As Marina Koestler Ruben reminds us in How to Tutor Your Own Child: "No question is stupid. No matter how ridiculous a question may sound -- or how obvious the answer may seem -- if a student is asking you in earnest, you should not chastise, judge, or mock in response. Take any request for information seriously."
It can be particularly hard to hold your temper and answer reasonably when the question is about a topic that you went over in great detail six months earlier. I try to remember that it usually takes many repetitions, in depth discussions, and manipulation of ideas for information to be learned permanently. I will, however, admit to numerous days when the answer is, "the same as it was last week."
Sometimes, you need to answer a question with the answer. Sometimes you need to answer it with a question. The trick is knowing what to use, and when to stop pushing and start explaining. It is something I've improved at over the years, so I was interested to read in Doug Lemov's Teach Like a Champion: "Ten minutes of teacher-driven background and then getting right to reading is usually worth an hour of, 'Who can tell me what Nazis were?' Efficiency matters." This has inspired me to add in a few minutes of background at the beginning of discussions or readings. One of the advantages of being a homeschool teacher is I know how much my students actually know, far better than a classroom teacher could. I talk to them at mealtimes and after watching movies and reading books; I know exactly what the history teacher taught, because I'm the history teacher, too.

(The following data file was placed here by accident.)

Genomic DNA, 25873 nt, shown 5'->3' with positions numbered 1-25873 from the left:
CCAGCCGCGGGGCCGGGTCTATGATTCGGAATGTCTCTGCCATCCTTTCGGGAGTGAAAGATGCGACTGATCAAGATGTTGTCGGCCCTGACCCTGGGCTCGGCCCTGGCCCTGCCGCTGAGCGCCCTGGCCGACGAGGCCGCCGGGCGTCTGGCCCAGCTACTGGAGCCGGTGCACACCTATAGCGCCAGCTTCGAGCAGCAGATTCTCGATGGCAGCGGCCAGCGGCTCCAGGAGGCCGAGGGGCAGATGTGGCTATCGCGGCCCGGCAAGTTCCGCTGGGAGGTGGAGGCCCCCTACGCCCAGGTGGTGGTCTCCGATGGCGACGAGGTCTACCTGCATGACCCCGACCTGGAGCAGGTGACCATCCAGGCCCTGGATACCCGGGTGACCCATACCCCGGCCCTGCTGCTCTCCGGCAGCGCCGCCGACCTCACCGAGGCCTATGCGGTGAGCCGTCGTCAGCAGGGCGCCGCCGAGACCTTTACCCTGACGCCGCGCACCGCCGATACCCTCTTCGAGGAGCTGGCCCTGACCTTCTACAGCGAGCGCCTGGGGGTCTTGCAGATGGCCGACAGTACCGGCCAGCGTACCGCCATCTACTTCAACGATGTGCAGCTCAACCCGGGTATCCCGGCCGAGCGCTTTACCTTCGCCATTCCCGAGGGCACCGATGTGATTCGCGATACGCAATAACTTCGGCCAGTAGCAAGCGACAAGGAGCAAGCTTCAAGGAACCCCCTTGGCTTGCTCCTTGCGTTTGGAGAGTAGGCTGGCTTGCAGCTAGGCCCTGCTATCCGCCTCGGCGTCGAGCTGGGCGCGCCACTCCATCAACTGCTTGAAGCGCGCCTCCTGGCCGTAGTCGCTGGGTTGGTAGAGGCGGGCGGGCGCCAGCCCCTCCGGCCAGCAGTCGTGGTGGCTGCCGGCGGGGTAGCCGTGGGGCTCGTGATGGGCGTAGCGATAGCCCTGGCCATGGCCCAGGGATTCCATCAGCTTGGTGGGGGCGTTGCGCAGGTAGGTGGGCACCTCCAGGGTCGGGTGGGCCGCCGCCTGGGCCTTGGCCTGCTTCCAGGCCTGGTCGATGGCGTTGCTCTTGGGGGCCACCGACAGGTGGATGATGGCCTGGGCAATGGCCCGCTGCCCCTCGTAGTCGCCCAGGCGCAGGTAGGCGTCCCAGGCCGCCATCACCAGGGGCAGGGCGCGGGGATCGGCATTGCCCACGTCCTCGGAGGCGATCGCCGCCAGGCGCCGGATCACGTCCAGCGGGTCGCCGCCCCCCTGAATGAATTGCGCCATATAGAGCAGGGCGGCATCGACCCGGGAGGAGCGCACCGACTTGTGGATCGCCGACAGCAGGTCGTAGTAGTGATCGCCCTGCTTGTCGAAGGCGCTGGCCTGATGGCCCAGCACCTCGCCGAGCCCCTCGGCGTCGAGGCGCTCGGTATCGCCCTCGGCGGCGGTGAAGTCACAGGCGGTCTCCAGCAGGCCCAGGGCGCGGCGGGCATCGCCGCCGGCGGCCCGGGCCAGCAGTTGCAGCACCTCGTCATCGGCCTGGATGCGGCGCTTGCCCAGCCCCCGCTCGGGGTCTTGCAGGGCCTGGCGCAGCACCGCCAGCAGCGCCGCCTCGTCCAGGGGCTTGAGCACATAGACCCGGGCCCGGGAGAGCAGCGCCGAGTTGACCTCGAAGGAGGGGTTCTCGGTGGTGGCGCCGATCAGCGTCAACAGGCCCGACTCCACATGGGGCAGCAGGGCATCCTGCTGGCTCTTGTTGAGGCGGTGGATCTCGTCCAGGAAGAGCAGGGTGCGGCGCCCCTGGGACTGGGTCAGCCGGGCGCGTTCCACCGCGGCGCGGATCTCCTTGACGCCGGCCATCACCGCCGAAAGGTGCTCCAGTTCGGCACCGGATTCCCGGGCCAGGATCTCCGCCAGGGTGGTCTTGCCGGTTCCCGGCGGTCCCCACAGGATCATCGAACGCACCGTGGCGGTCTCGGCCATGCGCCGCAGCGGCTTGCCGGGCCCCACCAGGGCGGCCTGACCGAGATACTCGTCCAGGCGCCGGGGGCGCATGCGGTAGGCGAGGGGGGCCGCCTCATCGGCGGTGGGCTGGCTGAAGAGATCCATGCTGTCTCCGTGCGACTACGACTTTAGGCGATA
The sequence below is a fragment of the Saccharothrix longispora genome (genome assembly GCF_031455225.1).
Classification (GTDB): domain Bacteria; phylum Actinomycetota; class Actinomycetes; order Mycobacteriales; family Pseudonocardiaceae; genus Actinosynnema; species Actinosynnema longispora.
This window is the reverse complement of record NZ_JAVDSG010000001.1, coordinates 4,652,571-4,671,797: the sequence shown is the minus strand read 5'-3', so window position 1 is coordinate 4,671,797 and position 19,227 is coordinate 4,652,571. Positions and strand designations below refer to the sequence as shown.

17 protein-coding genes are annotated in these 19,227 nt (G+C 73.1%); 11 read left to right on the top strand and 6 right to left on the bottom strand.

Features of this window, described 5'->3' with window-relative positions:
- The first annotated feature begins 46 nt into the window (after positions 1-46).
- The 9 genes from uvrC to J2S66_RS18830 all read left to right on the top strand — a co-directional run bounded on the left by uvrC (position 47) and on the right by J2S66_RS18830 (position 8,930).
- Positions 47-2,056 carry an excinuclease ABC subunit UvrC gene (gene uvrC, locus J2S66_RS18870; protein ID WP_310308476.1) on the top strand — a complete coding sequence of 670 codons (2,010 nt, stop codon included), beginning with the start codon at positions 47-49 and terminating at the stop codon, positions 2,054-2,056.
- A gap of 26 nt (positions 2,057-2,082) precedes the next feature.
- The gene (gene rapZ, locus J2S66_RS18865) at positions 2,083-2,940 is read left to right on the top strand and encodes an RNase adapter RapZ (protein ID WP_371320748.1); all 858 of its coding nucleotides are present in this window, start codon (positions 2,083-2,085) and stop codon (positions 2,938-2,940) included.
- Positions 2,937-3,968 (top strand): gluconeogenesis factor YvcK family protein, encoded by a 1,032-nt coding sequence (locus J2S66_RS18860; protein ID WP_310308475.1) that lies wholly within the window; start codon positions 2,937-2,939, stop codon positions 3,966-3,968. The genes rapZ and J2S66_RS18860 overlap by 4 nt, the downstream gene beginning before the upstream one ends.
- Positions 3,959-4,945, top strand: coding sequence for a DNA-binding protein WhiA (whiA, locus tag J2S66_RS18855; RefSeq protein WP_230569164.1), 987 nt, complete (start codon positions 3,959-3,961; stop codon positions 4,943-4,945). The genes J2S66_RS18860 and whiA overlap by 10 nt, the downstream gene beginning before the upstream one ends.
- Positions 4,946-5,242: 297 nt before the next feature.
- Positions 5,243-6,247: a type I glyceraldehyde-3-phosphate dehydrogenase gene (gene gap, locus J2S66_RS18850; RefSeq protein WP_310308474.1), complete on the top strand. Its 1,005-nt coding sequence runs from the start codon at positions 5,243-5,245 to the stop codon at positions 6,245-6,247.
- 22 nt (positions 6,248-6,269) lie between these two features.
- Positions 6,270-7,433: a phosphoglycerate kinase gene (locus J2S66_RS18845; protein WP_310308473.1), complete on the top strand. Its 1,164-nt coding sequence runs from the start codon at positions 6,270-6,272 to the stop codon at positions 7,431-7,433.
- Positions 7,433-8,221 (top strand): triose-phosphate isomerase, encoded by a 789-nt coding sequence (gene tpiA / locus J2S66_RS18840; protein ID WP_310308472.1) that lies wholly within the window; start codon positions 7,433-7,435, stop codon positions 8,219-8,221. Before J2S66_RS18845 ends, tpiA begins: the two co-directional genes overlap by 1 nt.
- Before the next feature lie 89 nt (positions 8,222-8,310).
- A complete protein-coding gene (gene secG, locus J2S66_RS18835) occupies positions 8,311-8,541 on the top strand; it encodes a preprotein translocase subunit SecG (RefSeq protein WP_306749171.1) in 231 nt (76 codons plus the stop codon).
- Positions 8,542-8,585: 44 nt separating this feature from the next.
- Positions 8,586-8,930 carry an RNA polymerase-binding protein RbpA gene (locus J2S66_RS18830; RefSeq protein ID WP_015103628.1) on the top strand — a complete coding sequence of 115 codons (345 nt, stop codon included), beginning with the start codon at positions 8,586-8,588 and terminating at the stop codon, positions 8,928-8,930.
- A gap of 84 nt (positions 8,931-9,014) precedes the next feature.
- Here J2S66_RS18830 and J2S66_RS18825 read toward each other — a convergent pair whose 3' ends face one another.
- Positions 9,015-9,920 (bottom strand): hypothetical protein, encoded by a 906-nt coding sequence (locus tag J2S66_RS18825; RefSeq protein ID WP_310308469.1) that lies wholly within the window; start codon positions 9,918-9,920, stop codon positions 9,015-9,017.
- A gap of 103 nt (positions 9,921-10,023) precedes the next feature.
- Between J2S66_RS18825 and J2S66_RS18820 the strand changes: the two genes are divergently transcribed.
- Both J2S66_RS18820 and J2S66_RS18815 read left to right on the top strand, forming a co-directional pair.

I used to go through a guided reading with Helen and Anna, and break off in the middle of the reading to ask, "What does that mean?" or "Do you remember that event?" Now, I have become better at starting off before the reading and saying "Here's some background" and giving them a mini lecture on the topic, to clear up anything that I think will confuse them. If it is a topic we've already studied, then I ask questions to gauge their memory. If they start faltering on the memory, I switch to background mode. This is not the time to criticize them for not remembering; it's a sign to you that your techniques of teaching them how to learn are not working as well as they might. You don't want to turn this pre-reading time into an exam; you want to get on with the reading at hand.